You Can Attract Butterflies to Your Garden
Butterflies add motion and color to any garden. They love heat and are most active during the hottest part of the day when your song birds have quieted down. As with birds, to attract butterflies you need water; however, they won’t visit your bird bath. You can create small mud patches or shallow puddles containing rocks where they can rest and get a drink near their favorite flowers —or you could go all out and establish a “butterfly bar.” This consists of filling a bucket with sand and burying it to the lip in a sunny part of the garden. Keep it almost filled with water. Rocks or stone walls placed in the sun give butterflies a place to bask and warm themselves.
Plants and shrubs for butterflies fall into two categories: nectar plants for adult butterflies and larval food plants for caterpillars. Butterflies won’t breed in a garden without larval food plants. Caterpillars you say! Don’t worry. Many eat weeds and native woodland trees. Others do only small damage compared to the pleasure they bring as butterflies and you’ll find that birds are nature’s way to control the caterpillar population.
Shrubs, such as Honeysuckle, Lilac, Wisteria and Buddleia provide a continuous supply of food for butterflies. Flowers attract butterflies with nectar, scent and color. Purple, lavender and yellow colors seem to be preferred. They also like pink and reddish mauve but not scarlet. They prefer light and medium shades to dark shades.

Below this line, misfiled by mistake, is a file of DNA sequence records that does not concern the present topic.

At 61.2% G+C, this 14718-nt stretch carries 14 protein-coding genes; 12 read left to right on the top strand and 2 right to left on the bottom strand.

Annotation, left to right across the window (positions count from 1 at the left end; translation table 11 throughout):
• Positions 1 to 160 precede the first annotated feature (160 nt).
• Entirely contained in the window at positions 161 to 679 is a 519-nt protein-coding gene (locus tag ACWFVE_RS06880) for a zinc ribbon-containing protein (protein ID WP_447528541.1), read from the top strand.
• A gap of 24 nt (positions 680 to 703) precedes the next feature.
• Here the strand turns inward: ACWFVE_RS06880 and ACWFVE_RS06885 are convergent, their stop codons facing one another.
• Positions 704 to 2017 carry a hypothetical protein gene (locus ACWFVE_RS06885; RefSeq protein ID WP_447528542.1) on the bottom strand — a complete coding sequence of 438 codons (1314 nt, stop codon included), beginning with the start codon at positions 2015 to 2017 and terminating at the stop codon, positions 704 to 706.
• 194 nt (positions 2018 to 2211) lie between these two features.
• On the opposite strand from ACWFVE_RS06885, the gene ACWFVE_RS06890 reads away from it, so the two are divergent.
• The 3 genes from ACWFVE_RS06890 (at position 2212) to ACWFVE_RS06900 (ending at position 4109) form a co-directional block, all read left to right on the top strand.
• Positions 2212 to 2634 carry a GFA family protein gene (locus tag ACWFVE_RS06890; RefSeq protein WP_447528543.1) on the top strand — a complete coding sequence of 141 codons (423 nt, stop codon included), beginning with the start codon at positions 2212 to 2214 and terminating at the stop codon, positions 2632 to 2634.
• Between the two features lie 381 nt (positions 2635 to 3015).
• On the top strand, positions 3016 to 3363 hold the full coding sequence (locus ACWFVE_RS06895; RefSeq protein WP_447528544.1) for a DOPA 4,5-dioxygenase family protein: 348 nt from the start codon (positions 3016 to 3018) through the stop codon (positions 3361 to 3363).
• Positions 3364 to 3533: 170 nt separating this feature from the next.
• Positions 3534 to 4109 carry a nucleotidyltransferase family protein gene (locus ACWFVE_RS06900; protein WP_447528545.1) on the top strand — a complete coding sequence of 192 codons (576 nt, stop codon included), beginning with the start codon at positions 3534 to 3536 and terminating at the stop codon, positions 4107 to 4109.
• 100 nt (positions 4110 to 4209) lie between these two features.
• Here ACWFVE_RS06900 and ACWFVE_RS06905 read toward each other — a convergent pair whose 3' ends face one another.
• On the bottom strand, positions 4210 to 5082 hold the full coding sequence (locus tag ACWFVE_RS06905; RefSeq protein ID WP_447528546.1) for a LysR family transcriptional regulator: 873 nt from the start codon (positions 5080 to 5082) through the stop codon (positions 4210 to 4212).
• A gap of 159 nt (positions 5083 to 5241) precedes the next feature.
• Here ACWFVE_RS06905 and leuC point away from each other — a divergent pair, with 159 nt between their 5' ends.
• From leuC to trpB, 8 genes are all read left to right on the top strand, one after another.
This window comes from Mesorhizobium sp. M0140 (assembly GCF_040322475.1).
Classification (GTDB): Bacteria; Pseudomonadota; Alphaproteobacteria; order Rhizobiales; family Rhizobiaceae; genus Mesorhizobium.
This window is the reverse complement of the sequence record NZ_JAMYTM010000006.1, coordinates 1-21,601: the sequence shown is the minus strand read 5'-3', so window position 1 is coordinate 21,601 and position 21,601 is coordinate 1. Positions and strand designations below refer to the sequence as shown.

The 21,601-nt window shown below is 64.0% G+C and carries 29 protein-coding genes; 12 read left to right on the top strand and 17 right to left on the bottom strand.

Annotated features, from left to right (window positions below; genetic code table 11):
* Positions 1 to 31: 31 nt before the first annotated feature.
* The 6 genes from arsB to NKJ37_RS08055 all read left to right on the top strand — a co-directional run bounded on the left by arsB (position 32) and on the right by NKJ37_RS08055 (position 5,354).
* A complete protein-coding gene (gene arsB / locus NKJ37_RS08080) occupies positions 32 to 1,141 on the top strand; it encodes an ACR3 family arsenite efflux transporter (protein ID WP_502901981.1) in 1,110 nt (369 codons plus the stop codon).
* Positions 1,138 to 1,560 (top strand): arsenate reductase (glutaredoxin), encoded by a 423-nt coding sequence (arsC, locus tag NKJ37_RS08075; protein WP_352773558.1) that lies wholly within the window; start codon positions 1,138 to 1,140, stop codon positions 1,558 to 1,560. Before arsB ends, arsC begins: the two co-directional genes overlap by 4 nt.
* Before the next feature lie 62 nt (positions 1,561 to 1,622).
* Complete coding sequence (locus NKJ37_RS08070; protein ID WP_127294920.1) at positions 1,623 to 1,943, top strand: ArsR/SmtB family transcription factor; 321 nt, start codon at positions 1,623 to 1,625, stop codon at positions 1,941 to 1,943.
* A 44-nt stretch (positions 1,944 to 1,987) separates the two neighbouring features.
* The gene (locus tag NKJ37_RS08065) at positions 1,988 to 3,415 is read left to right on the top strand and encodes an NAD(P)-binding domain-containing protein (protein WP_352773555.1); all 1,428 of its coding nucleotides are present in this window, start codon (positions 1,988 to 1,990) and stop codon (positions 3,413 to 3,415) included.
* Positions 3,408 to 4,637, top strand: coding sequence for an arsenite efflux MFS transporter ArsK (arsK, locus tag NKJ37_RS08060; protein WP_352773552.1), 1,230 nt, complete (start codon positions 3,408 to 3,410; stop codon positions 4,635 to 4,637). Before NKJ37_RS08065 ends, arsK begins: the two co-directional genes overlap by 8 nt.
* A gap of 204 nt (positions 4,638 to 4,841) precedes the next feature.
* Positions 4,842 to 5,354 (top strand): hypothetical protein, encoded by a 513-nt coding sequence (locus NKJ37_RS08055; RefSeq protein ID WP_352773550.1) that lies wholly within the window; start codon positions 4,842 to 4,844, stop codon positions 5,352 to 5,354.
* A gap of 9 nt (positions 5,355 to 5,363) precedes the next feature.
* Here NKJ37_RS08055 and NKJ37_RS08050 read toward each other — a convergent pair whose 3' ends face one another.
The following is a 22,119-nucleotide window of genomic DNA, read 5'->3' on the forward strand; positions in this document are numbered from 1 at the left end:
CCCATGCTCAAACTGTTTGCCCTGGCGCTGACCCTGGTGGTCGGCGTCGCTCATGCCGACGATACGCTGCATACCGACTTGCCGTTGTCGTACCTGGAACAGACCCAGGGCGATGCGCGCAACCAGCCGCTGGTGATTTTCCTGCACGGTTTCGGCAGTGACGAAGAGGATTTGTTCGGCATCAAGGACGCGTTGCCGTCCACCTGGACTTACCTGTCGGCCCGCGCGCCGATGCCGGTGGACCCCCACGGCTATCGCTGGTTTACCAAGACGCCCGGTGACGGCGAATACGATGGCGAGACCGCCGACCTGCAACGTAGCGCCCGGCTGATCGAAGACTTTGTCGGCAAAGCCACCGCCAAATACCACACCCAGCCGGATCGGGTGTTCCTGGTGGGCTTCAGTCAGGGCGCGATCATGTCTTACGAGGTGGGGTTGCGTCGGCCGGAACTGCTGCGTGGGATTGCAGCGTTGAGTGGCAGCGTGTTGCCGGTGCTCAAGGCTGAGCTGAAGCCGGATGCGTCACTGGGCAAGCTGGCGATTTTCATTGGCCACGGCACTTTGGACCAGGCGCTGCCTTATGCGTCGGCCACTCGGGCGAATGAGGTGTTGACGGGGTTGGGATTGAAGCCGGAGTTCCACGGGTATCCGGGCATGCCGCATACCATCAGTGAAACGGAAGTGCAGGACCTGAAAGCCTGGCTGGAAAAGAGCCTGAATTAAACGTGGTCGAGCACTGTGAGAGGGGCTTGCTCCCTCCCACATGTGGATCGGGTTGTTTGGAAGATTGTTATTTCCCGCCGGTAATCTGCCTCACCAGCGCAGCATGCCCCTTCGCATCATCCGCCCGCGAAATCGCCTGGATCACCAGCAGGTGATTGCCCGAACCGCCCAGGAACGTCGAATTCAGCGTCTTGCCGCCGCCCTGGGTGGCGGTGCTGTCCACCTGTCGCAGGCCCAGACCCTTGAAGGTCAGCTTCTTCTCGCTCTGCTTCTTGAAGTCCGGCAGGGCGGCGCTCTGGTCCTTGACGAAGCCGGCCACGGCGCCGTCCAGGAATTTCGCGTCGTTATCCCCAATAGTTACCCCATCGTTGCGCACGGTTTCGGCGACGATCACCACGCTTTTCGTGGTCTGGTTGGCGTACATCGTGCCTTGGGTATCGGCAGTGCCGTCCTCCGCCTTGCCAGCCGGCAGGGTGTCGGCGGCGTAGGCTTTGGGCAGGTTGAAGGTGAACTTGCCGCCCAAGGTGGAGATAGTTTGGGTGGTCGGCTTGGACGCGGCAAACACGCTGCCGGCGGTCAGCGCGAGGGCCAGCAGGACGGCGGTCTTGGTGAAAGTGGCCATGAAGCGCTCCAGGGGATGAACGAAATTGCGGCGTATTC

To attract butterflies:
- Plant in masses with flowers of the same color grouped together to attract the butterflies’ attention.
- Plant single flowers with large centers.
- Plant closer than gardening books recommend to leave less room for weeds.
- Make sure there is water for the butterflies to drink.
Butterflies are also attracted to native wildflowers. Examples include Purple Coneflower, a perennial that produces a showy, daisy-like flower; and Blazing Star (Liatris), also a perennial, which produces its flowers on a tall spiky stem. Butterflies also enjoy Black-eyed Susan, another perennial that also attracts goldfinches who like the flowers’ seed. Other favorites include Aster, Sweet Rocket, Chrysanthemums, Clematis, Morning Glory, Cosmos, Dahlia, Geranium, and Zinnia.